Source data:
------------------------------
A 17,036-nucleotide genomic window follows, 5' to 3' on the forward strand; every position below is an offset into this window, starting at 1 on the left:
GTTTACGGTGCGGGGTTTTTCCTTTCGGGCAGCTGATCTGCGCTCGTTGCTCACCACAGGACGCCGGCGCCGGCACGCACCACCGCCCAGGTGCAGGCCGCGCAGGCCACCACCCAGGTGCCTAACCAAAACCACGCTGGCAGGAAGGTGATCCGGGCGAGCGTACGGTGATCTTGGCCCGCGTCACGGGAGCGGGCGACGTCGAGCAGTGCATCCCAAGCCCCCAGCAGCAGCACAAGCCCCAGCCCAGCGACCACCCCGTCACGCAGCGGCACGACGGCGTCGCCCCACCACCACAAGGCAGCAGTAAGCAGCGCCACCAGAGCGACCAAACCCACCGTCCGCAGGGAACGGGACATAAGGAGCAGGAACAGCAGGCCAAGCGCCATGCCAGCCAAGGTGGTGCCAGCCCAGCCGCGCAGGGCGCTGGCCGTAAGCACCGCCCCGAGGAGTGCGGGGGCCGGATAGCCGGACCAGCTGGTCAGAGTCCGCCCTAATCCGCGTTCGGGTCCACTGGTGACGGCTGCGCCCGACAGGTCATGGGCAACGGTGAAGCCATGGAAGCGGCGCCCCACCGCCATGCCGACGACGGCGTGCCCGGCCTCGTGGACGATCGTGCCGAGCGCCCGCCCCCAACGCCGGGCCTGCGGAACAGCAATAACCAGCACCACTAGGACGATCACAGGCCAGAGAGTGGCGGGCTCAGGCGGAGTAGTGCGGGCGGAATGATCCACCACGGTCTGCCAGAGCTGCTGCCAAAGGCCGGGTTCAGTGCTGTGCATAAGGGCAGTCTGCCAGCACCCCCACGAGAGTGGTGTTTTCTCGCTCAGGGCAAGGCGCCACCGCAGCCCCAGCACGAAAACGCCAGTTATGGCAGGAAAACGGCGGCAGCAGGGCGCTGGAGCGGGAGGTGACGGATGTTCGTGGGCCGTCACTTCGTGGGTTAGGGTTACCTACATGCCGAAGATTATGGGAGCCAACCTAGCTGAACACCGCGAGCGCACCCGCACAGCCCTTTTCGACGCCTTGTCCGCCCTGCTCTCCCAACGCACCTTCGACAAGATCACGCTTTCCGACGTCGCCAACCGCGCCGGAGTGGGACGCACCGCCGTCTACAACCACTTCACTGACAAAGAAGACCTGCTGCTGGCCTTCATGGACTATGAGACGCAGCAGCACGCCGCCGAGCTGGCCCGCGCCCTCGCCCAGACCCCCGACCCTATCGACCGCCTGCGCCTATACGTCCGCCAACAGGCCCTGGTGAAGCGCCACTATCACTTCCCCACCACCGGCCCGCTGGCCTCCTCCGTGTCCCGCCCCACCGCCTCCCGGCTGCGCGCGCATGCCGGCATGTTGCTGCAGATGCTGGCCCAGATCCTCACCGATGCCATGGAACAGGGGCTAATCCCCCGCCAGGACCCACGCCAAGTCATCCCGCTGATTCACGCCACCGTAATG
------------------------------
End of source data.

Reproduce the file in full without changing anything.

A 17,036-nucleotide genomic window follows, 5' to 3' on the forward strand; every position below is an offset into this window, starting at 1 on the left:
GTTTACGGTGCGGGGTTTTTCCTTTCGGGCAGCTGATCTGCGCTCGTTGCTCACCACAGGACGCCGGCGCCGGCACGCACCACCGCCCAGGTGCAGGCCGCGCAGGCCACCACCCAGGTGCCTAACCAAAACCACGCTGGCAGGAAGGTGATCCGGGCGAGCGTACGGTGATCTTGGCCCGCGTCACGGGAGCGGGCGACGTCGAGCAGTGCATCCCAAGCCCCCAGCAGCAGCACAAGCCCCAGCCCAGCGACCACCCCGTCACGCAGCGGCACGACGGCGTCGCCCCACCACCACAAGGCAGCAGTAAGCAGCGCCACCAGAGCGACCAAACCCACCGTCCGCAGGGAACGGGACATAAGGAGCAGGAACAGCAGGCCAAGCGCCATGCCAGCCAAGGTGGTGCCAGCCCAGCCGCGCAGGGCGCTGGCCGTAAGCACCGCCCCGAGGAGTGCGGGGGCCGGATAGCCGGACCAGCTGGTCAGAGTCCGCCCTAATCCGCGTTCGGGTCCACTGGTGACGGCTGCGCCCGACAGGTCATGGGCAACGGTGAAGCCATGGAAGCGGCGCCCCACCGCCATGCCGACGACGGCGTGCCCGGCCTCGTGGACGATCGTGCCGAGCGCCCGCCCCCAACGCCGGGCCTGCGGAACAGCAATAACCAGCACCACTAGGACGATCACAGGCCAGAGAGTGGCGGGCTCAGGCGGAGTAGTGCGGGCGGAATGATCCACCACGGTCTGCCAGAGCTGCTGCCAAAGGCCGGGTTCAGTGCTGTGCATAAGGGCAGTCTGCCAGCACCCCCACGAGAGTGGTGTTTTCTCGCTCAGGGCAAGGCGCCACCGCAGCCCCAGCACGAAAACGCCAGTTATGGCAGGAAAACGGCGGCAGCAGGGCGCTGGAGCGGGAGGTGACGGATGTTCGTGGGCCGTCACTTCGTGGGTTAGGGTTACCTACATGCCGAAGATTATGGGAGCCAACCTAGCTGAACACCGCGAGCGCACCCGCACAGCCCTTTTCGACGCCTTGTCCGCCCTGCTCTCCCAACGCACCTTCGACAAGATCACGCTTTCCGACGTCGCCAACCGCGCCGGAGTGGGACGCACCGCCGTCTACAACCACTTCACTGACAAAGAAGACCTGCTGCTGGCCTTCATGGACTATGAGACGCAGCAGCACGCCGCCGAGCTGGCCCGCGCCCTCGCCCAGACCCCCGACCCTATCGACCGCCTGCGCCTATACGTCCGCCAACAGGCCCTGGTGAAGCGCCACTATCACTTCCCCACCACCGGCCCGCTGGCCTCCTCCGTGTCCCGCCCCACCGCCTCCCGGCTGCGCGCGCATGCCGGCATGTTGCTGCAGATGCTGGCCCAGATCCTCACCGATGCCATGGAACAGGGGCTAATCCCCCGCCAGGACCCACGCCAAGTCATCCCGCTGATTCACGCCACCGTAATG